Cause and effect, action - reaction, push - pull; however you want to delineate it, some sort of change will cause transformations, both favorable and detrimental. What brought this thought on, you ask? I was executing my February home property inspection - a task surely effortless in this crisp 40 and 50 degree weather rather than in past years trouncing through feet of snow. This year’s winter weather has been a record breaker and unseasonably warm in New England. It feels as if we are living in Maryland or the Carolinas.
Sneakers and sweaters instead of boots, mittens, long underwear, heavy jackets all buttoned down, and ski hats are the good things; what could possibly be the negative? In order to discover possible effects, here are my observations on the property. Some cause concern; others, perhaps not.
•The moss is quite rich in one corner where the tree shadows the lawn. I like moss mixing in with the grass and between the patio bricks. The colors are pleasing and, since my kids are all grown up and we don’t use the yard for activities anymore, we can live with its delicateness.
•The dark side of the house has a great deal of mildew on the white vinyl siding. On the same side, the chimney has a destructive-looking moss growing on it. With such a head start, this growth will only gain purchase as the moist Spring and Summer months come. Mildew and fungus are similar to corrosion; they will decay materials and as everyone knows, their spores can be unhealthy for inhaling. Removal will be a safety-masked job during Spring cleanup.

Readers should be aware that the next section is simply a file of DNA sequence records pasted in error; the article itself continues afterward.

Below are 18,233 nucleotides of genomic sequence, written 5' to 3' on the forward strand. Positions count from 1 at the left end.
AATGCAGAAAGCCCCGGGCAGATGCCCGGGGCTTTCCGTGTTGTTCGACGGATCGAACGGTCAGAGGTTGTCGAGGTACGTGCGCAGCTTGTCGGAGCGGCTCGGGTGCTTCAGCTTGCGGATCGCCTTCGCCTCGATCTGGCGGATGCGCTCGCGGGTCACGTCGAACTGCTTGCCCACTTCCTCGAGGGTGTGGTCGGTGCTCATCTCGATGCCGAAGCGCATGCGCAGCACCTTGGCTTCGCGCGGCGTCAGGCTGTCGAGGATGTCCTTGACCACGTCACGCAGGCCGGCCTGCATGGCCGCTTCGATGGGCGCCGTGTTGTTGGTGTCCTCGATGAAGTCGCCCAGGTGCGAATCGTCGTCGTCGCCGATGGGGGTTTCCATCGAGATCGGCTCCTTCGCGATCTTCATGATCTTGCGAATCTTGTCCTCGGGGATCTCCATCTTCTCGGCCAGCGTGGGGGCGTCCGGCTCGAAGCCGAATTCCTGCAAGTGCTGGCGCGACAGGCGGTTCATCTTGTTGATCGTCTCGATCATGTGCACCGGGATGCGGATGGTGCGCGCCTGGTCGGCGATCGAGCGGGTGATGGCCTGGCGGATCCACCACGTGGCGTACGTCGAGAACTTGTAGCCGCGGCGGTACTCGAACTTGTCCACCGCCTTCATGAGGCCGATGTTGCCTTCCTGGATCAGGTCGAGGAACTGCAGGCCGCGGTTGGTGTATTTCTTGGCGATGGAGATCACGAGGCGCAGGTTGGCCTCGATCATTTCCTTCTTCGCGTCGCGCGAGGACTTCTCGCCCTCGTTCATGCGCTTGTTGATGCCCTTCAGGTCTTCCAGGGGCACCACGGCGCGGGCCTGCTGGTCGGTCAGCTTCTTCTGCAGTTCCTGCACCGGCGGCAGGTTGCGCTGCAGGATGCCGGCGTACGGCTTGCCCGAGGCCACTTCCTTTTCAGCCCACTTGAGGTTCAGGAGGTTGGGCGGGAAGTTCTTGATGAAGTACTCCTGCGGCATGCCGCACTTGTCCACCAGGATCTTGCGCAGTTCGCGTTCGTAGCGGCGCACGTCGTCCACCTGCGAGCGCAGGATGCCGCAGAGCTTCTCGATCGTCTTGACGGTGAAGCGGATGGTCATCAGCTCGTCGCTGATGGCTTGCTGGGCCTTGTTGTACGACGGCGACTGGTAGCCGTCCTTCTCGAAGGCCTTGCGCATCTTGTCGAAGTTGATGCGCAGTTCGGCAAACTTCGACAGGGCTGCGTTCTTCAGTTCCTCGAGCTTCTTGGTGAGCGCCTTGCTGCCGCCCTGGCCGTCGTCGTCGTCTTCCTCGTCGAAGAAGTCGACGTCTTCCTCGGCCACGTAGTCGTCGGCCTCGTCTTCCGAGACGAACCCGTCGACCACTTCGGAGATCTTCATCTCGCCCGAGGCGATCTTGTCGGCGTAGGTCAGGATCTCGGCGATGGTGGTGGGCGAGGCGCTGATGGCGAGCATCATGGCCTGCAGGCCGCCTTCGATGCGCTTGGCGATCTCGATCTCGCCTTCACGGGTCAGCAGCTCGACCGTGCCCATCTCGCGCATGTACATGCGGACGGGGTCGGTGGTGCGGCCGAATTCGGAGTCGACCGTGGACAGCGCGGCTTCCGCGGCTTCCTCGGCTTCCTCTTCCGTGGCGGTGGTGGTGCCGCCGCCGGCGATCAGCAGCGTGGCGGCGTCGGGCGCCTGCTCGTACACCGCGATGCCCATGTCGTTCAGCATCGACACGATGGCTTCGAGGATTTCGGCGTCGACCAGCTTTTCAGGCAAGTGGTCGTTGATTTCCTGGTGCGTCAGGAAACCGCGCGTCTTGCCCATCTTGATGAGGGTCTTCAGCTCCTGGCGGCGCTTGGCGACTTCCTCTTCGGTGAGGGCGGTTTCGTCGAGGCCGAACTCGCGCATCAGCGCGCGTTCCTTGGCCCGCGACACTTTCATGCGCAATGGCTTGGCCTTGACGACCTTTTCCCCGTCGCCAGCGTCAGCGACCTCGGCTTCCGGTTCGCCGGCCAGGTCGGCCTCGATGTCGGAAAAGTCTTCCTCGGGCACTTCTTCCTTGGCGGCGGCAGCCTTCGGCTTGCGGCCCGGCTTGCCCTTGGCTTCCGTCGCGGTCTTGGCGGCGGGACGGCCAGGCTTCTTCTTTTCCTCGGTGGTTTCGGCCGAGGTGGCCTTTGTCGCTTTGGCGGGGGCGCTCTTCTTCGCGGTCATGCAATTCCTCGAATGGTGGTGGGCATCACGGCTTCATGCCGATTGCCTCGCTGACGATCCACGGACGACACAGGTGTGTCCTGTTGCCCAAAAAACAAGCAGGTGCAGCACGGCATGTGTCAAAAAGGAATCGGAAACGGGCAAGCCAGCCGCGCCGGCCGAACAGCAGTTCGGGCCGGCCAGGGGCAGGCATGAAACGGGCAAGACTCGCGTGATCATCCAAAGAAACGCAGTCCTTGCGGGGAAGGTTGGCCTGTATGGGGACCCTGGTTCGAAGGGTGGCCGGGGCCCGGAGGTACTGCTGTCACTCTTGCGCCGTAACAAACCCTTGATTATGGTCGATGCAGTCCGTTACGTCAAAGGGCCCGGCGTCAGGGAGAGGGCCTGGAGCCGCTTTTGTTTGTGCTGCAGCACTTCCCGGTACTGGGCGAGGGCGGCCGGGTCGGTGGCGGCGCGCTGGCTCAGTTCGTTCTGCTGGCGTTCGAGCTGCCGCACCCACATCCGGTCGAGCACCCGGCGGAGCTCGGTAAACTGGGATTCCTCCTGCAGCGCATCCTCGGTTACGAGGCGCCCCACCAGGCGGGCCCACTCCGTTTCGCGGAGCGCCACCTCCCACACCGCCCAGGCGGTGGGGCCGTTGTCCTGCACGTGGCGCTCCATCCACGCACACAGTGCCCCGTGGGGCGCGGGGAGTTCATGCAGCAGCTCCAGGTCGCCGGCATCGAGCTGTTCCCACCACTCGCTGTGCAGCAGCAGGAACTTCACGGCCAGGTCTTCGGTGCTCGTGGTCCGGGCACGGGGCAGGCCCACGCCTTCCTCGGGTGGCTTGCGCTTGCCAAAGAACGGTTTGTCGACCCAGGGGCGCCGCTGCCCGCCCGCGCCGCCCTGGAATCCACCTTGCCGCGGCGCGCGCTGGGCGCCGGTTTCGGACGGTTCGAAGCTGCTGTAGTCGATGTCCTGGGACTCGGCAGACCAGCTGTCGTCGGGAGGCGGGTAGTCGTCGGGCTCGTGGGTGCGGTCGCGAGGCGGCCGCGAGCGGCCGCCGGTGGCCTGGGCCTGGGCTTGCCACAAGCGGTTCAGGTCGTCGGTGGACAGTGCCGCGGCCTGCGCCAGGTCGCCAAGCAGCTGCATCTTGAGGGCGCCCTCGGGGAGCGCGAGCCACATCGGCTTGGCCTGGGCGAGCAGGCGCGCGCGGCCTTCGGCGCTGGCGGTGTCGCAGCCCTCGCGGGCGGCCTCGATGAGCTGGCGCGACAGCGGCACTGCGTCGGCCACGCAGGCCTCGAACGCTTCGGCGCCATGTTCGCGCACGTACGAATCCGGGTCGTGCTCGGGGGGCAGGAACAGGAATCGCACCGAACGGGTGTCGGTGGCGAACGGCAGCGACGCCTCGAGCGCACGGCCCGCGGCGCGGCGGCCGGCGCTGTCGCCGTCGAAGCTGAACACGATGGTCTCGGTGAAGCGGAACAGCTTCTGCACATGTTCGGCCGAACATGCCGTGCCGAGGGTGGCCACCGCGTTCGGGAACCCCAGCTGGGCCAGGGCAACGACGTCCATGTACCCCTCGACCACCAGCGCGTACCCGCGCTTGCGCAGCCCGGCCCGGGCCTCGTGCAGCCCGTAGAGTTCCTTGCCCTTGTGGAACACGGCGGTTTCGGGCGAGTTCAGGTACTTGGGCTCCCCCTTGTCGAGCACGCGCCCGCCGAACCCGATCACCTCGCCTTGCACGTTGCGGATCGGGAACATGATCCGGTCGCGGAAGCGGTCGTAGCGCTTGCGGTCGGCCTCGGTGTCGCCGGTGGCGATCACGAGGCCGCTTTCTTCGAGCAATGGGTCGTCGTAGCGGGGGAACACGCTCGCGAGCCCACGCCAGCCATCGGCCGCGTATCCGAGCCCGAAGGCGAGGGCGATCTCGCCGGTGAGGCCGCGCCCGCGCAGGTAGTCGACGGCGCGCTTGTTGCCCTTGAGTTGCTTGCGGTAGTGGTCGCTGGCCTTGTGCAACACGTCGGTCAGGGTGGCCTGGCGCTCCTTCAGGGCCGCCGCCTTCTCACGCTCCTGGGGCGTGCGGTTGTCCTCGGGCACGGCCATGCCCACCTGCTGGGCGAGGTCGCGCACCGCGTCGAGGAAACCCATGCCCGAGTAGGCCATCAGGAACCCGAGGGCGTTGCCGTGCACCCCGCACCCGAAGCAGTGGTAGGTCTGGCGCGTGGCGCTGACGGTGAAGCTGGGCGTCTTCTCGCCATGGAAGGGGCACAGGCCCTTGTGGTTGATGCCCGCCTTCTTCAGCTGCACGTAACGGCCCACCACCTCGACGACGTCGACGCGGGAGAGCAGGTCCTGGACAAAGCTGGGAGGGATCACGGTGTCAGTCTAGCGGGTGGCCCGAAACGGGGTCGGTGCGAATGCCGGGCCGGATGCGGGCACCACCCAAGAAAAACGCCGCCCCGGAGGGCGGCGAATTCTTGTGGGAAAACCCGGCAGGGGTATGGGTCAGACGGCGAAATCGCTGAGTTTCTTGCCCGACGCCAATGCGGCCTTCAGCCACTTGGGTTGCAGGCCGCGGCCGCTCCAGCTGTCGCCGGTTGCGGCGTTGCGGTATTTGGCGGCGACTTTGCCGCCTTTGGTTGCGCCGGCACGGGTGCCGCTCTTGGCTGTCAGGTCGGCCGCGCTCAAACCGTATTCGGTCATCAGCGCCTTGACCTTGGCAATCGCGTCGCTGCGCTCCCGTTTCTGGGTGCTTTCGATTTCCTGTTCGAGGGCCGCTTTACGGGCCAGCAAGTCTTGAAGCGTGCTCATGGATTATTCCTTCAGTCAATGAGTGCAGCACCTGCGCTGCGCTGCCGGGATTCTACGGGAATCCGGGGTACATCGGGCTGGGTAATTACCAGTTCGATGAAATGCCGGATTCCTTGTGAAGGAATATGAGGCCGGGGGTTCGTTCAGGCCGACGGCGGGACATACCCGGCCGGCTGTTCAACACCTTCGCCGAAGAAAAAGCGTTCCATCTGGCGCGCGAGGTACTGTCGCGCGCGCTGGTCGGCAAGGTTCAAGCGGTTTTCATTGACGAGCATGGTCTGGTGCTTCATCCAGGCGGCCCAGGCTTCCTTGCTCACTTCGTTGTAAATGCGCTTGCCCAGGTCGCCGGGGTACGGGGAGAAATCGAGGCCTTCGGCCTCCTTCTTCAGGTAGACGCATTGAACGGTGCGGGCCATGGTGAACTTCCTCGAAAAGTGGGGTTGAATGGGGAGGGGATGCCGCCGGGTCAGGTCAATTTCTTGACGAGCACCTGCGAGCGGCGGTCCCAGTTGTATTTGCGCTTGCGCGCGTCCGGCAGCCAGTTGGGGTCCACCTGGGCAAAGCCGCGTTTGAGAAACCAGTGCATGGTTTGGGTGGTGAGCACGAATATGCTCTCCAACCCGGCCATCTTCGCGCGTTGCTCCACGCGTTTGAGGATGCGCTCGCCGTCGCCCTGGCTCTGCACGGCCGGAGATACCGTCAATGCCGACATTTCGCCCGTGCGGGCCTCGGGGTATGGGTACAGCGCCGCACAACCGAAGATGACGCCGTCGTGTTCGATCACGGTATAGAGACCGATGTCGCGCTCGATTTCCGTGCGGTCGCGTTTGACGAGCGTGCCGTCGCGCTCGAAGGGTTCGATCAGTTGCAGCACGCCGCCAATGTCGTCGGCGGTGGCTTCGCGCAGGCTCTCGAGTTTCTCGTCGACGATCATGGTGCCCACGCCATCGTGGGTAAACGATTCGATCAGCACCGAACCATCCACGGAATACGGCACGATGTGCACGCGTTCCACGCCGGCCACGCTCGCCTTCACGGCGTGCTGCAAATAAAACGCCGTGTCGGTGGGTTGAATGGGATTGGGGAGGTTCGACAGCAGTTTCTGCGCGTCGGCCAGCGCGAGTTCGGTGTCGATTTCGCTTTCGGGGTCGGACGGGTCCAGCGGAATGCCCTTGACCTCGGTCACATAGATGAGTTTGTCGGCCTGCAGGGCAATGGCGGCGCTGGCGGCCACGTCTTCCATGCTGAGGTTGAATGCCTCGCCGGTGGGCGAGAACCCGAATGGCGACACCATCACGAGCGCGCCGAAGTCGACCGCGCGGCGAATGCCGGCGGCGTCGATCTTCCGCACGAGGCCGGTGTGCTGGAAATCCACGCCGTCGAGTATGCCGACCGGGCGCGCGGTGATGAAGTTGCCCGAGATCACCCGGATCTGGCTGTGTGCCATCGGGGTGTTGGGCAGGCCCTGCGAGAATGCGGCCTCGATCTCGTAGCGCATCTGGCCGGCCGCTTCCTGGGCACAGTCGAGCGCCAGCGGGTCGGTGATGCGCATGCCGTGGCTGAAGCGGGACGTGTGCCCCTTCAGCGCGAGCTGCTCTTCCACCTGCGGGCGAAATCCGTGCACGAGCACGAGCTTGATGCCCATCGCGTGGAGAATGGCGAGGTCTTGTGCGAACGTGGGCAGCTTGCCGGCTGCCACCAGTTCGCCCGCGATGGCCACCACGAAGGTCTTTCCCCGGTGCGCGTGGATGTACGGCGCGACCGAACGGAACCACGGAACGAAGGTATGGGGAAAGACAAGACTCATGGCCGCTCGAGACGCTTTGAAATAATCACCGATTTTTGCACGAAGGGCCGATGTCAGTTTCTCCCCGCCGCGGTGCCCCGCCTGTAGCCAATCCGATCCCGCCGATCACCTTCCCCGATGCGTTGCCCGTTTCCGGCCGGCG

•There is an unusual green appearance on the grey bark of the swamp oaks in the wetlands out back. (I like that these areas are now referred to as “wetlands” and not “swamps”. Wetlands is a more dignified name, causing me to feel greater responsibility for their preservation.) The green appears to be some sort of fungal growth such as mold or mildew. It is a straightforward discernment; warmer weather, more growth; cause and effect; action - reaction.
•I have a feeling that soon I’ll be involved in a difficult struggle with ants marching for the easy sugars in our pantry.
Based on observations of my own property, it looks like the fungal and insect populations are getting a head start, not just in the Northeast area, but I’ll bet all over the country. Warmer temperatures will affect the business and manufacturing communities and the products they make as well. Materials like wood, rubber, composites (including circuit cards, as pictured above with fungus growth), metals, paper, fabrics and packaging will be susceptible to decay due to mold, mildew, and fungus growth.
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